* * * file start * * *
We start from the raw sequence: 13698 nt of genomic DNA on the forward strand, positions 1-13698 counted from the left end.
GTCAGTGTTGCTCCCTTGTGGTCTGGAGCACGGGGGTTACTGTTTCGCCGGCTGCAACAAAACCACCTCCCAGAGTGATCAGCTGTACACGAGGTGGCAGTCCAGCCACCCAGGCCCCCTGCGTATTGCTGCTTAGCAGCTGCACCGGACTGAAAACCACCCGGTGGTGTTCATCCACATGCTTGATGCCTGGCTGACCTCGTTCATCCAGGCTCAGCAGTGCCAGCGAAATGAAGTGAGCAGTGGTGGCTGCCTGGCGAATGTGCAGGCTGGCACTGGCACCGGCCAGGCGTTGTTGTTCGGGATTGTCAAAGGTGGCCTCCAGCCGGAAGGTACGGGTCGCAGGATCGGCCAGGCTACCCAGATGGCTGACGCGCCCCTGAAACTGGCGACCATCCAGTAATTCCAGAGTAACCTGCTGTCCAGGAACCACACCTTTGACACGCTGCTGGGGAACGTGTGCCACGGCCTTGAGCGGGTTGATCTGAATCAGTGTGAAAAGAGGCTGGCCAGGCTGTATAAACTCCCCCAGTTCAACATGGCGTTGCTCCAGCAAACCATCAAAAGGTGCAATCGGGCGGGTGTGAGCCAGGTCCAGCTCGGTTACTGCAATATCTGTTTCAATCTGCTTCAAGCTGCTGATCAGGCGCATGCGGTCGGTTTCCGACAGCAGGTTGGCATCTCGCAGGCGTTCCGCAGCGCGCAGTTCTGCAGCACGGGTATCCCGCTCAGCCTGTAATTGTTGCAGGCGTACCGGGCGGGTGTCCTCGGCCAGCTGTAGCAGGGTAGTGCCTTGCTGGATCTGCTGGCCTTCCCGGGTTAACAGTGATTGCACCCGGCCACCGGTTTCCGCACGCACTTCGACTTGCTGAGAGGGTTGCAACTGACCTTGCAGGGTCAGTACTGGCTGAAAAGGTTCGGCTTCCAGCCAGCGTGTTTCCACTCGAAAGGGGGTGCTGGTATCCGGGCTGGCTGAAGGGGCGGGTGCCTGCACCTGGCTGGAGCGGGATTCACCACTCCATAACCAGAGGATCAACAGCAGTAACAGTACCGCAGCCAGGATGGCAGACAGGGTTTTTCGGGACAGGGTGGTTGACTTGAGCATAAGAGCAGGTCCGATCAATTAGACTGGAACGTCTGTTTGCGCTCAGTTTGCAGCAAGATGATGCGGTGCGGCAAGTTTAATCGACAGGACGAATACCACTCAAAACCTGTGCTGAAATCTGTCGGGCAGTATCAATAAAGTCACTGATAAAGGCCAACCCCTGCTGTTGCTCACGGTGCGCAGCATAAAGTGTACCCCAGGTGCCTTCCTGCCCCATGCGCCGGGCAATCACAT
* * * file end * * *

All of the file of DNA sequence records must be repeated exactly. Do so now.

We start from the raw sequence: 13698 nt of genomic DNA on the forward strand, positions 1-13698 counted from the left end.
GTCAGTGTTGCTCCCTTGTGGTCTGGAGCACGGGGGTTACTGTTTCGCCGGCTGCAACAAAACCACCTCCCAGAGTGATCAGCTGTACACGAGGTGGCAGTCCAGCCACCCAGGCCCCCTGCGTATTGCTGCTTAGCAGCTGCACCGGACTGAAAACCACCCGGTGGTGTTCATCCACATGCTTGATGCCTGGCTGACCTCGTTCATCCAGGCTCAGCAGTGCCAGCGAAATGAAGTGAGCAGTGGTGGCTGCCTGGCGAATGTGCAGGCTGGCACTGGCACCGGCCAGGCGTTGTTGTTCGGGATTGTCAAAGGTGGCCTCCAGCCGGAAGGTACGGGTCGCAGGATCGGCCAGGCTACCCAGATGGCTGACGCGCCCCTGAAACTGGCGACCATCCAGTAATTCCAGAGTAACCTGCTGTCCAGGAACCACACCTTTGACACGCTGCTGGGGAACGTGTGCCACGGCCTTGAGCGGGTTGATCTGAATCAGTGTGAAAAGAGGCTGGCCAGGCTGTATAAACTCCCCCAGTTCAACATGGCGTTGCTCCAGCAAACCATCAAAAGGTGCAATCGGGCGGGTGTGAGCCAGGTCCAGCTCGGTTACTGCAATATCTGTTTCAATCTGCTTCAAGCTGCTGATCAGGCGCATGCGGTCGGTTTCCGACAGCAGGTTGGCATCTCGCAGGCGTTCCGCAGCGCGCAGTTCTGCAGCACGGGTATCCCGCTCAGCCTGTAATTGTTGCAGGCGTACCGGGCGGGTGTCCTCGGCCAGCTGTAGCAGGGTAGTGCCTTGCTGGATCTGCTGGCCTTCCCGGGTTAACAGTGATTGCACCCGGCCACCGGTTTCCGCACGCACTTCGACTTGCTGAGAGGGTTGCAACTGACCTTGCAGGGTCAGTACTGGCTGAAAAGGTTCGGCTTCCAGCCAGCGTGTTTCCACTCGAAAGGGGGTGCTGGTATCCGGGCTGGCTGAAGGGGCGGGTGCCTGCACCTGGCTGGAGCGGGATTCACCACTCCATAACCAGAGGATCAACAGCAGTAACAGTACCGCAGCCAGGATGGCAGACAGGGTTTTTCGGGACAGGGTGGTTGACTTGAGCATAAGAGCAGGTCCGATCAATTAGACTGGAACGTCTGTTTGCGCTCAGTTTGCAGCAAGATGATGCGGTGCGGCAAGTTTAATCGACAGGACGAATACCACTCAAAACCTGTGCTGAAATCTGTCGGGCAGTATCAATAAAGTCACTGATAAAGGCCAACCCCTGCTGTTGCTCACGGTGCGCAGCATAAAGTGTACCCCAGGTGCCTTCCTGCCCCATGCGCCGGGCAATCACAT